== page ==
GIS&T Pedagogy in Higher Education: A Survey of Educators

Authors: Adam Mathews*, Oklahoma State University, Thomas Wikle, Oklahoma State University
Topics: Geographic Information Science and Systems, Higher Education, Geography Education
Keywords: GIS, pedagogy, instruction, higher education
Session Type: Paper
Day: 4/12/2018
Start / End Time: 8:00 AM / 9:40 AM
Room: Studio 3, Marriott, 2nd Floor
Presentation File: No File Uploaded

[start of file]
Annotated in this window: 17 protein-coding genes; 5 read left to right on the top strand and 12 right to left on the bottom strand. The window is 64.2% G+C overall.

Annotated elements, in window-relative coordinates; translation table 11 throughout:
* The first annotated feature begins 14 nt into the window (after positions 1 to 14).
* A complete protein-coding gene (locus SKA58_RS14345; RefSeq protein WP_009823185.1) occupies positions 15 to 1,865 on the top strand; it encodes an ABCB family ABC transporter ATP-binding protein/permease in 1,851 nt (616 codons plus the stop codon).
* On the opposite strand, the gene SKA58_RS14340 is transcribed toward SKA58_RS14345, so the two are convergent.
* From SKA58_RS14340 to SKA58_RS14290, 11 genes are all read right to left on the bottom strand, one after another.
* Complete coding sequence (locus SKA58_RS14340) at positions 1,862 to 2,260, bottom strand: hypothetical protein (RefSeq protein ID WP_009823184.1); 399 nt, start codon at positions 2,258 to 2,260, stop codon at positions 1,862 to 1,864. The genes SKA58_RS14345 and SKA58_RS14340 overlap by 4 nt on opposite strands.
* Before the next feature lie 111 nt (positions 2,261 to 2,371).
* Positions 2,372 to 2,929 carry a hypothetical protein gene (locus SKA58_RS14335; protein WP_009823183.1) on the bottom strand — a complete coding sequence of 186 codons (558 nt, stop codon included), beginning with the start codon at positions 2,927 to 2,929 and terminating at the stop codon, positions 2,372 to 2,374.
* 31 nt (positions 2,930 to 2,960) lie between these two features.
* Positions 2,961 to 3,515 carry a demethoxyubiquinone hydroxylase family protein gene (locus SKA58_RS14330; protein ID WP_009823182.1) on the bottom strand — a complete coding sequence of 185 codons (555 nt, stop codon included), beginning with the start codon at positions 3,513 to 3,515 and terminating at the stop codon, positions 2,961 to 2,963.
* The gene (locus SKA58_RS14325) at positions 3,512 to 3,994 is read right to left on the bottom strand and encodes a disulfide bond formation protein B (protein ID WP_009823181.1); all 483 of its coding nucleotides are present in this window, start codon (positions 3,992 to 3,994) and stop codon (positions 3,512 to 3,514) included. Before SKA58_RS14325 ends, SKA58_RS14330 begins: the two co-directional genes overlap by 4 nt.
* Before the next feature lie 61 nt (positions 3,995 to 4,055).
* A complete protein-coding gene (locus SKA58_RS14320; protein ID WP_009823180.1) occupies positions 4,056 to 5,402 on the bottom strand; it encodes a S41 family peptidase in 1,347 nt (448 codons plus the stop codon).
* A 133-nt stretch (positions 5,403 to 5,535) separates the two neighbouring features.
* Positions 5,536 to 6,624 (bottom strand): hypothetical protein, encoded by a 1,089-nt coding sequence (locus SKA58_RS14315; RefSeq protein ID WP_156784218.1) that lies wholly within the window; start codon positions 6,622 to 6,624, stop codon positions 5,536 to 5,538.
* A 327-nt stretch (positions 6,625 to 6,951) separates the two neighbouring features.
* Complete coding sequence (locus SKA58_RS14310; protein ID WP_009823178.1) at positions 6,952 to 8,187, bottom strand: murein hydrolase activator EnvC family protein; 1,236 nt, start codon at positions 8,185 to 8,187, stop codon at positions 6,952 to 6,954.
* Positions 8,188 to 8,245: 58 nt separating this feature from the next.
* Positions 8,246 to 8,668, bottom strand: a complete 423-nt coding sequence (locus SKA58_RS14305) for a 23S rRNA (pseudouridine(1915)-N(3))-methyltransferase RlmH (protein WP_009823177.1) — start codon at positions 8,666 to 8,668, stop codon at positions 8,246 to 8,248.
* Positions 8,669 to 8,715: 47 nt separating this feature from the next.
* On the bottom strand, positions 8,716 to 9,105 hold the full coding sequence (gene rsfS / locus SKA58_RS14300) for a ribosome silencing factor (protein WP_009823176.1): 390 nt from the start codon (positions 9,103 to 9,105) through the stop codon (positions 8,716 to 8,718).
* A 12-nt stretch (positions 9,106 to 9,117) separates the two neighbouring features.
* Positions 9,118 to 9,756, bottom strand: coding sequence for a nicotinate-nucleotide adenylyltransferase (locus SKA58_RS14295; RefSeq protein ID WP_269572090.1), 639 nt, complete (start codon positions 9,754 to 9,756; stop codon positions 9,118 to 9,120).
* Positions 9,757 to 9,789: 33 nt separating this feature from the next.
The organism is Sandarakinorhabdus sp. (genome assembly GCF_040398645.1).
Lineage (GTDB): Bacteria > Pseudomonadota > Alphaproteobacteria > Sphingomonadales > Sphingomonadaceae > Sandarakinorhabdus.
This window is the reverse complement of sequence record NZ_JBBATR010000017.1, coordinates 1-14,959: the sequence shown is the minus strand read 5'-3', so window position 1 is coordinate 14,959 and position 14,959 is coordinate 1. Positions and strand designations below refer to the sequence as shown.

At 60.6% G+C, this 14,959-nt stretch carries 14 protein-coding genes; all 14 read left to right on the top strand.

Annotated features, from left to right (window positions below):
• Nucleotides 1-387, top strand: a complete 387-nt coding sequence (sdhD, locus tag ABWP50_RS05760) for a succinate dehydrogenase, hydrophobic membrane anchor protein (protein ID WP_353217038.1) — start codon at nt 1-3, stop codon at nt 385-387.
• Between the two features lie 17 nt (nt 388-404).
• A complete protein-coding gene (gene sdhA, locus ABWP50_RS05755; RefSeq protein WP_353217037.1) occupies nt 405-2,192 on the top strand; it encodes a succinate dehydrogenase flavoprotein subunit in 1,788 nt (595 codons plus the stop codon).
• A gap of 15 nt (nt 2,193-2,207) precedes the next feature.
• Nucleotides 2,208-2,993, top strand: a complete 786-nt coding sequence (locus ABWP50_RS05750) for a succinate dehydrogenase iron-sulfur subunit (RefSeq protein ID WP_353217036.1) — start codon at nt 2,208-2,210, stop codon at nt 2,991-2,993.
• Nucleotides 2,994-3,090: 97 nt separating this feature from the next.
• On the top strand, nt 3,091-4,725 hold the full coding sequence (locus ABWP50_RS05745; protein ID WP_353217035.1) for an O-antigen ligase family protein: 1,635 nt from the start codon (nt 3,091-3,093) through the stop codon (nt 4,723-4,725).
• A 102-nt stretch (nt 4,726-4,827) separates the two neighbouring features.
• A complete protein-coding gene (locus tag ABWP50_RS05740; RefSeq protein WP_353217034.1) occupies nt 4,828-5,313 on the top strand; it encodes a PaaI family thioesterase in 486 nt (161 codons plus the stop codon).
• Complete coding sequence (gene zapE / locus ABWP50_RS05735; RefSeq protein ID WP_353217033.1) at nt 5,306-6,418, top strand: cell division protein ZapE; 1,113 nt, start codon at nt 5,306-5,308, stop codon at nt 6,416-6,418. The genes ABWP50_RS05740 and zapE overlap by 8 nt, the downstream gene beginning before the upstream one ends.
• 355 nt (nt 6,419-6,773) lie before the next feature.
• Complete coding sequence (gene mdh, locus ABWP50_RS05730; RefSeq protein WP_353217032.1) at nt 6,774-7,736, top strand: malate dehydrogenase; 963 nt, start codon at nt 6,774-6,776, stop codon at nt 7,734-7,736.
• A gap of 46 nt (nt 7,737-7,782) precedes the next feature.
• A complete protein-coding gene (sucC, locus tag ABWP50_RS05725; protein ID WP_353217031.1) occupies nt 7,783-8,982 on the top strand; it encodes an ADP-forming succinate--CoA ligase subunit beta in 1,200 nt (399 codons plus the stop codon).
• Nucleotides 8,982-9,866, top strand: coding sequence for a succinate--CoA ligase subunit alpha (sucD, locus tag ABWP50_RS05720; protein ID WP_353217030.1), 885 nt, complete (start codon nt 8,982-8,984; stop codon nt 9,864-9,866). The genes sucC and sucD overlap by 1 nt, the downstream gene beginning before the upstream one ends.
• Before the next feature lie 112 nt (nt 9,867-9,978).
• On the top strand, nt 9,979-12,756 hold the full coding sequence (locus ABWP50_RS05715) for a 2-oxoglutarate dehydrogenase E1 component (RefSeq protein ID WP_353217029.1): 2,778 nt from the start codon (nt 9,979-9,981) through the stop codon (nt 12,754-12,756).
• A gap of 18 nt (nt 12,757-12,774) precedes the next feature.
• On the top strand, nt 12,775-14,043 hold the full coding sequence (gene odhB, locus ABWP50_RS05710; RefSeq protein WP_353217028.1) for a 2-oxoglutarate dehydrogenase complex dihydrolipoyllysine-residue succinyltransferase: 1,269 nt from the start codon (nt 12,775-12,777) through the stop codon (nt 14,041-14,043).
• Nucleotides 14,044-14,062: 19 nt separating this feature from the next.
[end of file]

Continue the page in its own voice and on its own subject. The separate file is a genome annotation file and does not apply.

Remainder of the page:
The rapid growth of college and university Geographic Information Science & Technology (GIS&T) instruction has generated interest in research aimed at improving both instructional effectiveness and the preparation of new GIS&T professionals. A longstanding issue facing GIS&T educators has been the problem of finding a balance in time devoted to conceptual issues versus activities that enable students to gain proficiency using GIS software. In this paper, we explore GIS&T instruction through the eyes of college and university faculty who teach GIS&T courses. Along with examining how GIS is taught, we summarize the difficulties faced by college and university instructors teaching GIS&T who completed an Internet-based questionnaire in June and July of 2016. In terms of how GIS is taught, we find that instructors employ a wide variety of teaching techniques. Nearly all have both theoretical and hands-on laboratory components in their courses. Most stress group work, field-based experiences, and project-oriented approaches. Some instructors implement active learning techniques and/or flip the classroom. Regarding issues that instructors face in the GIS&T classroom, respondents repeatedly identified high variation in student ability to use computers in the lab (i.e. file management), limited time for faculty to make changes to GIS&T courses (including professional development opportunities incorporate the latest technologies into the classroom), difficulty finding and stressing the importance of the correct balance between concepts and practice, and problems with using industry-standard software instead of open alternatives or a mix of software packages.

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